Wow. Just when you thought you were over it, you accidentally walk into
the restaurant / bar / coffee shop / linen outlet superstore where you
once were together – in love. You were there together, before you had
the talk about what you really wanted… before the big fight… before
the reconciliation… before the next big fight and then that really big fight… when you finally broke up for good.
Why do you wonder if you did the right thing? Why do you miss your ex? Why is closure so hard to close? As the song suggests, breaking up is hard to do – and closure might be even harder to come by. Next time you face this dilemma, try these steps to finally let go.
What is really bugging you about the breakup? If you don’t have some idea of what really happened, it’s going to be a lot harder to move forward. Write out what this relationship was for you, from the first day you met to the day you broke up. The universe supports loving relationships of equality. Was this relationship an equal, loving relationship? Did this person bring out the best (or worst!) in you? Was this a love relationship or an addictive attraction?
Ask the friends you trust, “what did you observe in my relationship?” Often the people who love us can see what we can’t – but they won’t open up unless you ask. It’s so much easier to idealize the past than to accept the fact that your relationship had some real flaws, and that these would have erupted, given enough time. Sometimes the questions can be answered by meeting with your ex – but be careful! No sex with your ex… Also, beware: you may be on different timelines of grief and it can be painful if it appears that your ex is “over it” and you’re not.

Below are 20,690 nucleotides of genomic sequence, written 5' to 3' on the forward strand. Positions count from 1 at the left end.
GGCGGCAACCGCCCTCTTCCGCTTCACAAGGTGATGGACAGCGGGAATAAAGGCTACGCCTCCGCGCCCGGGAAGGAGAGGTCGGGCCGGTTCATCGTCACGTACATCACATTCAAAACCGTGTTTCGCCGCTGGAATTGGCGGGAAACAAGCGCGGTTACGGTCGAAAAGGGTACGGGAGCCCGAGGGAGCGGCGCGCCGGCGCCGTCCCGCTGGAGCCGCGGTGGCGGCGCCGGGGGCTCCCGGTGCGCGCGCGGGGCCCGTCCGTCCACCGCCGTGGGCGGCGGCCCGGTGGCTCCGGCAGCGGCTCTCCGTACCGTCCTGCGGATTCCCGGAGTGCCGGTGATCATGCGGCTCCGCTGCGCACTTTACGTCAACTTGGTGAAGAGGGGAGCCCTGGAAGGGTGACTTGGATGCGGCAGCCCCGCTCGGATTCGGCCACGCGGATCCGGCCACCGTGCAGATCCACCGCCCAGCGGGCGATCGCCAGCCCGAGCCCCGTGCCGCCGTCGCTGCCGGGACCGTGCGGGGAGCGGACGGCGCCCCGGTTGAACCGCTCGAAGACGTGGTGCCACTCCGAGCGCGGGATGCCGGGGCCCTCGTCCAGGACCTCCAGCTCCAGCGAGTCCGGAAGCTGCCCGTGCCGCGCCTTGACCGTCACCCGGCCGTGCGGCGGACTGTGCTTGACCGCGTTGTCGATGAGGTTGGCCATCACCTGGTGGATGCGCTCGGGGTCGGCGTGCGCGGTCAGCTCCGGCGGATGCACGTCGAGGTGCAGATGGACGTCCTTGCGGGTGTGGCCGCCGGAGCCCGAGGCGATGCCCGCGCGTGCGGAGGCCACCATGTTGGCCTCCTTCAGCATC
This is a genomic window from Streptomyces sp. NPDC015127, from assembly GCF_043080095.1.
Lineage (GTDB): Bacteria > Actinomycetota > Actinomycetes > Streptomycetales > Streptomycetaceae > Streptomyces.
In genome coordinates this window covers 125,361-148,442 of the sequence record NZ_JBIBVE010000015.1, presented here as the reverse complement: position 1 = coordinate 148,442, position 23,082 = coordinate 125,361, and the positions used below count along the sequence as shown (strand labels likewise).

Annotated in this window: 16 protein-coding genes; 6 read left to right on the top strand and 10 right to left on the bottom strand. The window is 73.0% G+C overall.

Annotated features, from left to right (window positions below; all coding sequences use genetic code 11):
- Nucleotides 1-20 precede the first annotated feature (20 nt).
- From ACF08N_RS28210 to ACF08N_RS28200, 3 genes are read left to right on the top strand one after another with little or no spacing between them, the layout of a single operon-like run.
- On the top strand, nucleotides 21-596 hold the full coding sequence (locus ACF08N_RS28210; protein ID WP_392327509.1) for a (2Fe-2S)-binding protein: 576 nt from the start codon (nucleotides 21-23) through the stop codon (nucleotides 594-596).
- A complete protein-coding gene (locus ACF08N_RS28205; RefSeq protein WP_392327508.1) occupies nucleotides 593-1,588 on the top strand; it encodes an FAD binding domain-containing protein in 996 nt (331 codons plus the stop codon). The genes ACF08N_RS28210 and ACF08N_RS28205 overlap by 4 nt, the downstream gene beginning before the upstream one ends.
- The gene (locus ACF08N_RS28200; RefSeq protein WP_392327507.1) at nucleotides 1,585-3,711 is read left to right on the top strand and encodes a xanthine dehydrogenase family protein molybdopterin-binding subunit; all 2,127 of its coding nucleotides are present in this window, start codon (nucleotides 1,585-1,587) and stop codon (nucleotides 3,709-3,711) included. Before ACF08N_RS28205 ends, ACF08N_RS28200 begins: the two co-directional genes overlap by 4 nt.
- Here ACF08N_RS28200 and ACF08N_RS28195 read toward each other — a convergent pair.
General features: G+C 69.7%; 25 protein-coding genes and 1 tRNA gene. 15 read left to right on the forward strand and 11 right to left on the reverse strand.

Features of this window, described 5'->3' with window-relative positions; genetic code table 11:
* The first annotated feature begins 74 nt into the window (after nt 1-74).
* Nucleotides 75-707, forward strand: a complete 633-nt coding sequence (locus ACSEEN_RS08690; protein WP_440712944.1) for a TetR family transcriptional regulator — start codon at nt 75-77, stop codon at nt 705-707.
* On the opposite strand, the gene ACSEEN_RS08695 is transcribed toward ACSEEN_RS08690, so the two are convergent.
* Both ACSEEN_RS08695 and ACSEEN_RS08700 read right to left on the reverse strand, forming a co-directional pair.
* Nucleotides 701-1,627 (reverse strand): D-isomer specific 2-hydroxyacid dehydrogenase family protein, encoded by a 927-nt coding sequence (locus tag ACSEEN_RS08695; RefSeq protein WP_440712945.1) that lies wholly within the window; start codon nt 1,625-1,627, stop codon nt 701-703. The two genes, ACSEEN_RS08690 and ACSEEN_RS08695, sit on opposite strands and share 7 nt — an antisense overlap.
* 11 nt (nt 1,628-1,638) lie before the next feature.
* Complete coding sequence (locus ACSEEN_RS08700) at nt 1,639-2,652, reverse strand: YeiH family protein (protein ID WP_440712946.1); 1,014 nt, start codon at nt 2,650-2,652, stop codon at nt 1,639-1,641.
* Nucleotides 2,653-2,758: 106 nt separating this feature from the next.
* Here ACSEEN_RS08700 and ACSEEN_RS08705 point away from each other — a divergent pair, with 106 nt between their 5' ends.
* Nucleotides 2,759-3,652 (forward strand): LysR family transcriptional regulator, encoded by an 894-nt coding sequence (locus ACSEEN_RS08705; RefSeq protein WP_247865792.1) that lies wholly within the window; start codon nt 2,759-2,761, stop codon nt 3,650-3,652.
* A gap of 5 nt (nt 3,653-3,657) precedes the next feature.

There’s a reason that people sometimes sell the house after they get divorced. Shared space is intimate space. If your place looks like he just left for work ten minutes ago, or her toothbrush is still hanging in the bathroom, you’re wallowing. Buy new sheets. Paint, move furniture around, have a “newly single” housewarming party. Your environment reflects your state of mind. If it’s a shrine to a past relationship, how can you heal? It’s not about denying your feelings – it’s about letting your mind rest in your own home.
Forgive, Forgive, Forgive
Even if you can’t forgive your ex, forgive yourself! Relationships don’t fail – they change. You may not be ready to forgive your partner for any number of things (like cheating!), but you must forgive yourself. Closure isn’t possible without accepting and loving your own willingness to love. If you are waiting for your ex to say something you want to hear, or return your DVDs, you’re giving them power over your process.
Honor your feelings. Resist the temptation to run out for a replacement person in the first few months. If someone told you their grandmother had died, you wouldn’t tell them to go out and get another grandma. You would give them all the time they needed to think about their relationship with the loved one, and what it meant to them.
It’s okay to grieve
Grieving is a process of going deeper into consciousness. Therefore, grieving the end of a relationship opens you up to a deeper experience in life. Pain is a necessary part of growth. Have a memorial. Take a treasured object that represents your relationship, and set it free. Perhaps you can donate a piece of jewelry you received to a charity, or release a love letter into the ocean. By marking the end of this important person in your life, you are honoring the time you had together. And you are honoring yourself for having the courage to love.
Closure happens when you arrive at a place of rest and acceptance. It will come. Trust the process, and experience your pain. It will conclude into clarity. It will lead to peace. It is a beautiful gift from the universe!
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